By grouping people into nice, neat categories, they can be dealt with en masse, and coalitions of like-minded proponents can put pressure on others to force them to give them what they want.
This is, at its core, a version of Marxism—to see two classes (the haves & the have nots) warring against each other, with the ‘have not’ minority class attempting to overthrow the “privileged” majority class. But is that what Christ would have us do?
Are we social revolutionaries? Are we culture warriors? Are we supposed to be aggressively fighting to gain earthly benefits? While Bible verses are being used in various ways (ways foreign to the history of biblical interpretation), the scope of the Bible doesn’t support it.
At best, this social focus is a gospel distraction; at worst, it is a gospel distortion. I’m starting to believe that it is anti-gospel and anti-Christian.
Does it affect our churches? Absolutely, it does! The ministries, leaders, and resources being distributed are finding their way into the local church. Even small-town, senior citizen churchgoers have Facebook, and watch videos from online ministries.
We lament Joel Osteen and Creflo Dollar videos, pushing prosperity gospel to our people. We ought to lament this as well. Because what is the net effect? Gospel confusion and gospel misrepresentation.
Anybody who does any level of biblical counseling knows that victimhood is the number one enemy of true repentance and spiritual growth. If I can blame someone else for my problems, then I can avoid responsibility.
I fear the social justice movement is creating an environment where Christians are seeing themselves as victims, and not as beneficiaries of divine grace.
Further, where are the exhortations toward forgiveness, forbearance, endurance, humility, and grace? When was the last time you heard a social justice leader expound on Jesus’ teaching to “turn the other cheek”?
I’m not saying that there aren’t problems. Yes, racism exists, injustice exists, hatred exists; because sin exists! But how do we deal with these sins? The same way we deal with any other sin.
Now, believers who have repented of sins may feel led to impact those they’ve wronged in a positive, social way. But is it the church’s job to mandate it? Or is it up to personal conviction? Shaming the Bride into action is not of Christ.
What is the way forward? To be honest, I’m not 100% certain of every single step. But I know that our mandate is to continue to preach the gospel, the good news of Jesus Christ, to call sinners to repentance, to preach God’s wrath & grace, and to love the Body.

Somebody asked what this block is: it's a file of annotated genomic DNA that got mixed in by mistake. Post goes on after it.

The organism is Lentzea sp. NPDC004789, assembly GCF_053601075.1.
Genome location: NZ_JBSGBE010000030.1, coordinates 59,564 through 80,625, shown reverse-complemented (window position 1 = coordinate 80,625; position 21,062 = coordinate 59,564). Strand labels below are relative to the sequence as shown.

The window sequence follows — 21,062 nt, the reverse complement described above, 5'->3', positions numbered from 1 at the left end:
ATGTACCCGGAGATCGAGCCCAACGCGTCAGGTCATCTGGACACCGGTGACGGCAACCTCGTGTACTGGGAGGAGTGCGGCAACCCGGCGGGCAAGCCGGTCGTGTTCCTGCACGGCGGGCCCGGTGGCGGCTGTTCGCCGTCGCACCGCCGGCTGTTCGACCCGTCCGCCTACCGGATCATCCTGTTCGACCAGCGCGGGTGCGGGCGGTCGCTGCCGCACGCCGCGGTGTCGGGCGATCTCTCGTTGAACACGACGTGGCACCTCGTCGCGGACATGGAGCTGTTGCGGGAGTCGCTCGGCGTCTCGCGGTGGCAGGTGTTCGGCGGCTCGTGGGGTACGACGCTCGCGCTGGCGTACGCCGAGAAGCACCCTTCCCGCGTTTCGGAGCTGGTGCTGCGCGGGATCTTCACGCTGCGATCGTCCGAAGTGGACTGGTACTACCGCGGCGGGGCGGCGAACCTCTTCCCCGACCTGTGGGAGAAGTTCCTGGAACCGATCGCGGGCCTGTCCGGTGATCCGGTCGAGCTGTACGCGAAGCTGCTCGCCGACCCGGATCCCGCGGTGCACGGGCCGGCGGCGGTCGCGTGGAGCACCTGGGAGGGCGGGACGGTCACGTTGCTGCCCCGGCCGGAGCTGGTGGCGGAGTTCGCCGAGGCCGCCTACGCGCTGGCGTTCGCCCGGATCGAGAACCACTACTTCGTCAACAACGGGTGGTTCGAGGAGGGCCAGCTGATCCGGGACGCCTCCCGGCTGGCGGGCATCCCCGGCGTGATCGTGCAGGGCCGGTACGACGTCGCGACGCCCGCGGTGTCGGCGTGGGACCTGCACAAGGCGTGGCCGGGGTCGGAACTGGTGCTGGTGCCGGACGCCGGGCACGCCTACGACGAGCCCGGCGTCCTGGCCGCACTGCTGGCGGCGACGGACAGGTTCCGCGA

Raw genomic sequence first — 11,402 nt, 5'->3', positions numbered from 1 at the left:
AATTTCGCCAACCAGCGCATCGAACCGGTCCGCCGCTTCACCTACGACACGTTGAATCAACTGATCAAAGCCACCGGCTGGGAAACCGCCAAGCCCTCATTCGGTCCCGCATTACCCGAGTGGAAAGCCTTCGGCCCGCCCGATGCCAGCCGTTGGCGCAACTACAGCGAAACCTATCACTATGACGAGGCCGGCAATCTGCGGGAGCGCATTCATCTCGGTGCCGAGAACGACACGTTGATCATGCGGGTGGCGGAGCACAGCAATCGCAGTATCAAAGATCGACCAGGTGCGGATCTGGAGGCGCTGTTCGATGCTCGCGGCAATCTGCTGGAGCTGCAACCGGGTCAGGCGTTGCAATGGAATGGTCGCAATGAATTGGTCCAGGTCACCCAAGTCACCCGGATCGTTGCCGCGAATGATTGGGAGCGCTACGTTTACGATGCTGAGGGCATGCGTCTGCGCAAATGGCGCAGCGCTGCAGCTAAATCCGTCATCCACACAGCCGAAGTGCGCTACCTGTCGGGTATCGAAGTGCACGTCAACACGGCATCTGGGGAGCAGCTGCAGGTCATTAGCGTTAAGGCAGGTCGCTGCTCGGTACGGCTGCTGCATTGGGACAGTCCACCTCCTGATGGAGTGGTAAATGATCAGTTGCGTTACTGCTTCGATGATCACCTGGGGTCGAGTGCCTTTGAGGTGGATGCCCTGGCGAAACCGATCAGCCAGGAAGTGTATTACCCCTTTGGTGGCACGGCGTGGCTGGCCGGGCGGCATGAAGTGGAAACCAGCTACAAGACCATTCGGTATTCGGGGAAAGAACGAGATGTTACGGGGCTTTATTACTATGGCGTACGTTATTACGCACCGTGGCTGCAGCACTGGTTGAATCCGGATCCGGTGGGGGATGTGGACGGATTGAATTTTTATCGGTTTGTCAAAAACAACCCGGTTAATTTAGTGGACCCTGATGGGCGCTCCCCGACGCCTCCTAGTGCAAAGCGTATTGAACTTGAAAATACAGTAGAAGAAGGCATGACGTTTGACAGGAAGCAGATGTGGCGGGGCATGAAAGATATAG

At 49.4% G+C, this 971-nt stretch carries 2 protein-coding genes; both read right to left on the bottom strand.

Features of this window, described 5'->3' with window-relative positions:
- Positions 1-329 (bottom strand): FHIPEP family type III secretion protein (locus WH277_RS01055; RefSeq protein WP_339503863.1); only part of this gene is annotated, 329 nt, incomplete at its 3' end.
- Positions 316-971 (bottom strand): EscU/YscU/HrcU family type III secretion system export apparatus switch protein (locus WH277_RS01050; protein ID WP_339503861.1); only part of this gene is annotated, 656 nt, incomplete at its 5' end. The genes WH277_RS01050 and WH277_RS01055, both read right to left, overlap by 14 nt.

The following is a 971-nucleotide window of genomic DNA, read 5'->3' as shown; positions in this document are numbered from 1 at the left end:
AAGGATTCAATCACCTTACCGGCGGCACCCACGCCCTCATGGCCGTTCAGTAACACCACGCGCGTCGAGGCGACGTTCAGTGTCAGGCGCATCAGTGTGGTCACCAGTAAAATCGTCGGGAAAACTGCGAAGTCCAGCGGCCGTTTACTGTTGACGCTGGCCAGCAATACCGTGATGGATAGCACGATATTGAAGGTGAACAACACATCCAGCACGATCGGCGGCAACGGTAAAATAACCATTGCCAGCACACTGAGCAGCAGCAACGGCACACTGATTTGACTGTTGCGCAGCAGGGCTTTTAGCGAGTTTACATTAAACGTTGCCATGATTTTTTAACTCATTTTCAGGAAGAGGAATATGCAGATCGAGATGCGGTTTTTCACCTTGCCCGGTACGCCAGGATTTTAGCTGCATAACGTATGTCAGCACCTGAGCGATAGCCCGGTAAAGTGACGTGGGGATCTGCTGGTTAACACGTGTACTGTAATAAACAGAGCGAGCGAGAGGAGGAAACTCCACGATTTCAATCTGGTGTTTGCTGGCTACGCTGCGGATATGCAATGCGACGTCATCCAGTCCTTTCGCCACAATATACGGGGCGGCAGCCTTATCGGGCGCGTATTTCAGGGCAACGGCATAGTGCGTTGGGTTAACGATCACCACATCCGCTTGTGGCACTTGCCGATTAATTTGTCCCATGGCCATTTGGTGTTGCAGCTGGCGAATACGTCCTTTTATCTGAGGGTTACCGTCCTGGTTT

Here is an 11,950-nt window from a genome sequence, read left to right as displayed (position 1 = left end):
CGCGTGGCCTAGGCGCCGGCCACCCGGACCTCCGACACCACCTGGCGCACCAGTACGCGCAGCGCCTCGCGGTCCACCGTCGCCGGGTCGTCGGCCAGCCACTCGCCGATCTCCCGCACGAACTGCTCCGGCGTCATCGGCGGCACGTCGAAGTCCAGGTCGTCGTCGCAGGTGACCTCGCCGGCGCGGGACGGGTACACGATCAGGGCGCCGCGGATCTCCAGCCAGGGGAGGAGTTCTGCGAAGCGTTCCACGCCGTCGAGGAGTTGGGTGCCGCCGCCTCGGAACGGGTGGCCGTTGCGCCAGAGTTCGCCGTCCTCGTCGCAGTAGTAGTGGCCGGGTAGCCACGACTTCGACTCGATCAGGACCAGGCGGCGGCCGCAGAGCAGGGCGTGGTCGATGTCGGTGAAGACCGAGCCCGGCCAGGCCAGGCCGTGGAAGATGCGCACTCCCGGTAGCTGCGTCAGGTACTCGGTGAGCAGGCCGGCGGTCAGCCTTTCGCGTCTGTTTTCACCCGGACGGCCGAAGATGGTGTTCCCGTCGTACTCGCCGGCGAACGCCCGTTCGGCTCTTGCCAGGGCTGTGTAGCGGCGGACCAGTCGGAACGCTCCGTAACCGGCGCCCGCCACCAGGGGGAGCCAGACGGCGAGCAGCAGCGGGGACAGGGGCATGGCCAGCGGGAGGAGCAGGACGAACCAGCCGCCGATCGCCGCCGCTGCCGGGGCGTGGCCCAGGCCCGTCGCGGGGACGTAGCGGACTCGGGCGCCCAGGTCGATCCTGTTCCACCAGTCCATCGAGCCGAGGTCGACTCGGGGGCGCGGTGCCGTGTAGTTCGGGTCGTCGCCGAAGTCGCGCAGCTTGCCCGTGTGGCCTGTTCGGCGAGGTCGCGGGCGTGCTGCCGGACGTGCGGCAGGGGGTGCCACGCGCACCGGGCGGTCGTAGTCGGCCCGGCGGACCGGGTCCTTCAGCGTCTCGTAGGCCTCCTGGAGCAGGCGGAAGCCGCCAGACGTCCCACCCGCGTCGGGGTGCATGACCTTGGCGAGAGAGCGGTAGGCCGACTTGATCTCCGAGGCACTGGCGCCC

And for what it’s worth, I reject all pejorative labels, classes, and categorizations. I’m not a “white Evangelical.” My name is Nate, and I’m a bondslave of the Lord Jesus Christ.
Addendum: This isn’t my “hot take”—I’ve been watching things for several months, reading articles & books, talking with dozens of pastors. While I’ve repented of unkind or hurtful engagement, I want to be faithful to stand for the things I’m convinced are biblically true.
———————end Nate Pickowitz———————
Back to me now.
Decades of biblical illiteracy, personal prophecies, heaven tourism, the New Apostolic Reformation, IHOP/Bethel and the Charismaniacs, false professions of faith/false converts, tolerance of sin have deeply damaged the evangelical stance on the sufficiency of scripture and many other doctrines. It has tarnished the Gospel witness of the church. But that is to be expected.
Though other churches existed at the time Jesus wrote to the 7 mentioned in Revelation, of the 7, only 2 received no condemnation. That means of this particular microcosm, 72% of the churches had a significant enough problem within it to cause Jesus to write and threaten their dissolution. This kind of percentage is normal. It is even magnanimous, I believe. Most of the global church is bloated with non-believers or with people who are so apathetic for Christ or so distorted in their thinking their witness is practically nil.
However, the good news is that Jesus always leaves a remnant. His people are true and beautiful and working for His glory. They are sprinkled all around the world like salt, seasoning their spheres with truth and the Good News of His name. People newly converted are growing. Missions are working. Good books are being written. Solid sermons are being broadcast. Lives are being changed. Minds are being transformed. It IS happening.
None of this is a surprise to Jesus. While it may unsettle us to see such devastating controversy, and while it may dismay us to see its tendrils creep into our churches, and while it may upset us to see those tendrils go ignored or concerns about them discarded, Jesus is brightly shining and His glory is being manifested in every heart who truly knows Him. The Savior is victorious and the Church is triumphant.
Pastor Nate Pickowicz (B.A., Muhlenberg College, M.A., Trinity Theological Seminary) was raised in Gilmanton Iron Works, New Hampshire, where he now lives with his wife, Jessica, and two children, Jack and Elizabeth. Before planting Harvest Bible Church, Nate worked in financial services until being called into ministry in 2009. He is the author of Reviving New England: The Key to Revitalizing Post-Christian America, and Why We’re Protestant: An Introduction to the Five Solas of the Reformation. He is also the general editor of The American Puritans Series.